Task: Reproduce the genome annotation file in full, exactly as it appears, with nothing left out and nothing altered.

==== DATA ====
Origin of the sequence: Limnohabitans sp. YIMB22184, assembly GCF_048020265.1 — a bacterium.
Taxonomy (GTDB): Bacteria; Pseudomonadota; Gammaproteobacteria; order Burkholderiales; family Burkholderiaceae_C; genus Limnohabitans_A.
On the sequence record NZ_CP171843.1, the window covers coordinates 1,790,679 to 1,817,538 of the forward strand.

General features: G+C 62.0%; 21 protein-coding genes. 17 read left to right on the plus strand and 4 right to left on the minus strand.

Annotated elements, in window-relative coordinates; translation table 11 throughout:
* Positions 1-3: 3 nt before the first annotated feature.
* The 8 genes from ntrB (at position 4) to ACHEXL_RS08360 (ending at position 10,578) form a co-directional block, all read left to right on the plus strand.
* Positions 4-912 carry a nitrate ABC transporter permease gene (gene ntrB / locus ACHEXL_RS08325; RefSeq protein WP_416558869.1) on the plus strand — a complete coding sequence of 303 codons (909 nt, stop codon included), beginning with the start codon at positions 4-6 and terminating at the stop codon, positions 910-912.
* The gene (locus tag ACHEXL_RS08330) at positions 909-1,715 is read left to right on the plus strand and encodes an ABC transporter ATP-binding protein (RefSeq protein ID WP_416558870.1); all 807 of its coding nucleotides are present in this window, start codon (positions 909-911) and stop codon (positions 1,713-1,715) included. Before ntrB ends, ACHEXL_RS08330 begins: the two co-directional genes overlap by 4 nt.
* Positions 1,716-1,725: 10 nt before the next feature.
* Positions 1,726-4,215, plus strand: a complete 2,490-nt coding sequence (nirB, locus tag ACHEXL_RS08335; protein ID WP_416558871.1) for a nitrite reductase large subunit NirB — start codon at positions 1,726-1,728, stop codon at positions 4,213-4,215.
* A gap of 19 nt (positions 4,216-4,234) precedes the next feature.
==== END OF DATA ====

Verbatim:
Origin of the sequence: Limnohabitans sp. YIMB22184, assembly GCF_048020265.1 — a bacterium.
Taxonomy (GTDB): Bacteria; Pseudomonadota; Gammaproteobacteria; order Burkholderiales; family Burkholderiaceae_C; genus Limnohabitans_A.
On the sequence record NZ_CP171843.1, the window covers coordinates 1,790,679 to 1,817,538 of the forward strand.

General features: G+C 62.0%; 21 protein-coding genes. 17 read left to right on the plus strand and 4 right to left on the minus strand.

Annotated elements, in window-relative coordinates; translation table 11 throughout:
* Positions 1-3: 3 nt before the first annotated feature.
* The 8 genes from ntrB (at position 4) to ACHEXL_RS08360 (ending at position 10,578) form a co-directional block, all read left to right on the plus strand.
* Positions 4-912 carry a nitrate ABC transporter permease gene (gene ntrB / locus ACHEXL_RS08325; RefSeq protein WP_416558869.1) on the plus strand — a complete coding sequence of 303 codons (909 nt, stop codon included), beginning with the start codon at positions 4-6 and terminating at the stop codon, positions 910-912.
* The gene (locus tag ACHEXL_RS08330) at positions 909-1,715 is read left to right on the plus strand and encodes an ABC transporter ATP-binding protein (RefSeq protein ID WP_416558870.1); all 807 of its coding nucleotides are present in this window, start codon (positions 909-911) and stop codon (positions 1,713-1,715) included. Before ntrB ends, ACHEXL_RS08330 begins: the two co-directional genes overlap by 4 nt.
* Positions 1,716-1,725: 10 nt before the next feature.
* Positions 1,726-4,215, plus strand: a complete 2,490-nt coding sequence (nirB, locus tag ACHEXL_RS08335; protein ID WP_416558871.1) for a nitrite reductase large subunit NirB — start codon at positions 1,726-1,728, stop codon at positions 4,213-4,215.
* A gap of 19 nt (positions 4,216-4,234) precedes the next feature.